Top of the Pops 15 July 1982

Reviewed by Chris Arnsby. Peter Powell: " Hi! Welcome to the party! Another edition of Top of the Pops! On the show tonight we've got David Essex, Cliff Richard, we've got Visage, Japan, Dexy's and many others but for starters Hot Chocolate with ..! 
[12] Hot Chocolate: It Started With A Kiss. A slightly slower tempo song than is normally used for the first performance, but it's great so who cares. 
[30] Paul McCartney: Take It Away. Ooh look Ringo's in this slightly self-aggrandising Paul McCartney video. And John Hurt. On this occasion an alien doesn't burst out of John Hurt's chest. 
[35] Cliff Richard: The Only Way Out. Ugh, it's Cliff and he's wearing nasty leather trousers. Apparently this song is about God, which explains why Cliff Richard keeps pointing up on the line "and it's yooooo." 
[24] Yazoo: Don't Go. I am turning into my nan. I find myself annoyed by Vince Clarke's fringe. Could the real reason why he left Depeche Mode be because Dave Gahan wouldn't let him grow stupid, floppy hair at the front of his head?

[28] David Essex: Me And My Girl (Night-Clubbing). "He's got a hit TV show!" enthuses Peter Powell as he introduces David Essex. Mr Powell is referring to David Essex's Showcase. Saturdays on BBC1 (there's a coincidence) in the coveted just after 6pm slot. "From the Harrogate centre," reveals BBC Genome. In fact BBC Genome also reveals that the show was such a hit that the BBC didn't dare bring it back for fear of ruining the audience for all their other programmes. Fans of diabolical scheduling might like to check out Saturday 17th July 1982 when David Essex was wedged awkwardly between the film Captain Nemo And The Underwater City (written by Pip and Jane Baker, Doctor Who fans will recoil at those names) and The Little And Large Show ("special guest appearance Kevin Keegan"). What's on the commercial channel? 
[20] Japan: I Second That Emotion. "Now the public demand was so much for Japan's er release I Second That Emotion... that it's been proved and in the chart at twenty." Come again? Japan are on video. They have better fringes than Vince Clarke.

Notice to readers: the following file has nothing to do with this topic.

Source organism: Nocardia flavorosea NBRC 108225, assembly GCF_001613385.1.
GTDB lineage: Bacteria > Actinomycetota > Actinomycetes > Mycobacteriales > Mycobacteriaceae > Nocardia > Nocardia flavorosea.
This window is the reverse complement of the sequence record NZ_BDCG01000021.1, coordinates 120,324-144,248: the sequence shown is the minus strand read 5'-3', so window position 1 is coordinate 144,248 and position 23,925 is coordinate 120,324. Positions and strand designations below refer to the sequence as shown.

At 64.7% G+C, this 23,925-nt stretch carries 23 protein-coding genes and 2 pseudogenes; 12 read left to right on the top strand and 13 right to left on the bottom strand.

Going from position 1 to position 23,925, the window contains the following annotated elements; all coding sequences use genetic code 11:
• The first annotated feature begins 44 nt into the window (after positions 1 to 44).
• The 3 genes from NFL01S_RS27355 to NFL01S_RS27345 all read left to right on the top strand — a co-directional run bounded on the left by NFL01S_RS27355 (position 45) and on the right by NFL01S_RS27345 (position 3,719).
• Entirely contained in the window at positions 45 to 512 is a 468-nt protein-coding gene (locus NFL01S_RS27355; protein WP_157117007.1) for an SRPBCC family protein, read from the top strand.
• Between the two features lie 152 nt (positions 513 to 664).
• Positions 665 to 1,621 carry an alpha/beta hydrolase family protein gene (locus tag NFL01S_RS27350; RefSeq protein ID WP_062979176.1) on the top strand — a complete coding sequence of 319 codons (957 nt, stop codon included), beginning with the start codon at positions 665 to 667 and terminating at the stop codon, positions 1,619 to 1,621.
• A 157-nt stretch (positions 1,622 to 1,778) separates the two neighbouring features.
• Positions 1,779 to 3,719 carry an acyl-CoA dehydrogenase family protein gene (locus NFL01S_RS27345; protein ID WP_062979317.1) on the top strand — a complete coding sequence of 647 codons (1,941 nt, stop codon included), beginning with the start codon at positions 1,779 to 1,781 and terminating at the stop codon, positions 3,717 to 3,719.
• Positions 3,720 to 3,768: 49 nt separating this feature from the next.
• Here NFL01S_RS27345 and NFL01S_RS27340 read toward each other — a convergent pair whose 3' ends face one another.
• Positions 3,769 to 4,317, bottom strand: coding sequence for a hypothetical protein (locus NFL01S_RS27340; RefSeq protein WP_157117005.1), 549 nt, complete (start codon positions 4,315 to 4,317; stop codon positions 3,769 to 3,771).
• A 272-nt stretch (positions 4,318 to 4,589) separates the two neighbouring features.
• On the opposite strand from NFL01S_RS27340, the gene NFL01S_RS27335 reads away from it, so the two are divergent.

[31] Dexys Midnight Runners: Come On Eileen. This has been a bit of a low energy show so far (Hot Chocolate and Yazoo excepted) and then as Peter Powell babbles away about something Come On Elieen's violin introduction kicks in. It's a real Proustian rush and one of those moments where the Top of the Pops repeats really pay off because it's a chance to see an iconic song in its natural context. Here's Come On Eileen removed from all it's history and baggage and expectations (and over-exposure at weddings) and at a point where it hasn't even nuzzled into the top 30. The audience response gives some clue that this is going to be massive. 
[23] Leo Sayer: Heart (Stop Beating In Time). A repeat from the 24/06/1982 edition presented by D*v* L** Tr*v*s. It's probably unfair to pick on Leo Sayer because frankly most songs would suffer coming after Come On Eileen but this is just bland. Cliff Richard and Leo Sayer could have swapped songs and no one would have noticed. The most notable thing about this clip is the set design -which hasn't recurred in any of the repeated shows- and some unusually flat lighting. 
[14] Visage: Night Train. Two weeks ago Visage came into the Top of the Pops studio for the first time. Evidentially Steve Strange didn't much like it because here's the video for Night Train. It's fine except that among all the stock footage of pistons, etc, we see Visage driving around first on a motorbike and sidecar combination, and then in a car (and then finally in what appears to be a glass fronted lift with a lit firework dangerously attached to the underside). The song's called Night Train. Was it too hard to get down to the Nene Valley Railway?

[1] Irene Cara: Fame. Gordon Elsbury continues his yo-yo BBC career by this week being credited as Film Director; he's previously been Director and Production Manager. His final salary pension will be a nightmare to calculate. This week he was in Hollywood for some reason where he filmed a grainy and poorly rehearsed message from the cast of Fame who weren't needed on set. Apparently this film was sent back from America hooked to the wheel of a passing 747. The state of it. It's faded, and covered in dirt and scratches, and the picture jumps at each edit. It's a shock to cut to Irene Cara also on film but properly lit and standing in a world of colour and non-muffled sound. After nicely thanking the BBC audience for buying her song she launches into a specially shot promo film. The film is wonderful because it's filmed around New York and its citizens react in various ways; most crowd round and stare at Irene Cara without recognition making the assumption that if a camera is pointing at her then something interesting must be happening; some stare blankly into the camera; some walk through the shot with grim determination; others mill around threateningly and follow Irene Cara like the prelude to a mugging. Irene Cara rises above all this and dances unselfconsciously for the camera. What a trooper. 
[26] Dollar: Videotheque. The show closes as the audience dance to Dollar. Right at the back of the set is a woman who appears to have balanced an electric blue coloured model of the Tyrell Building from Blade Runner on her head.

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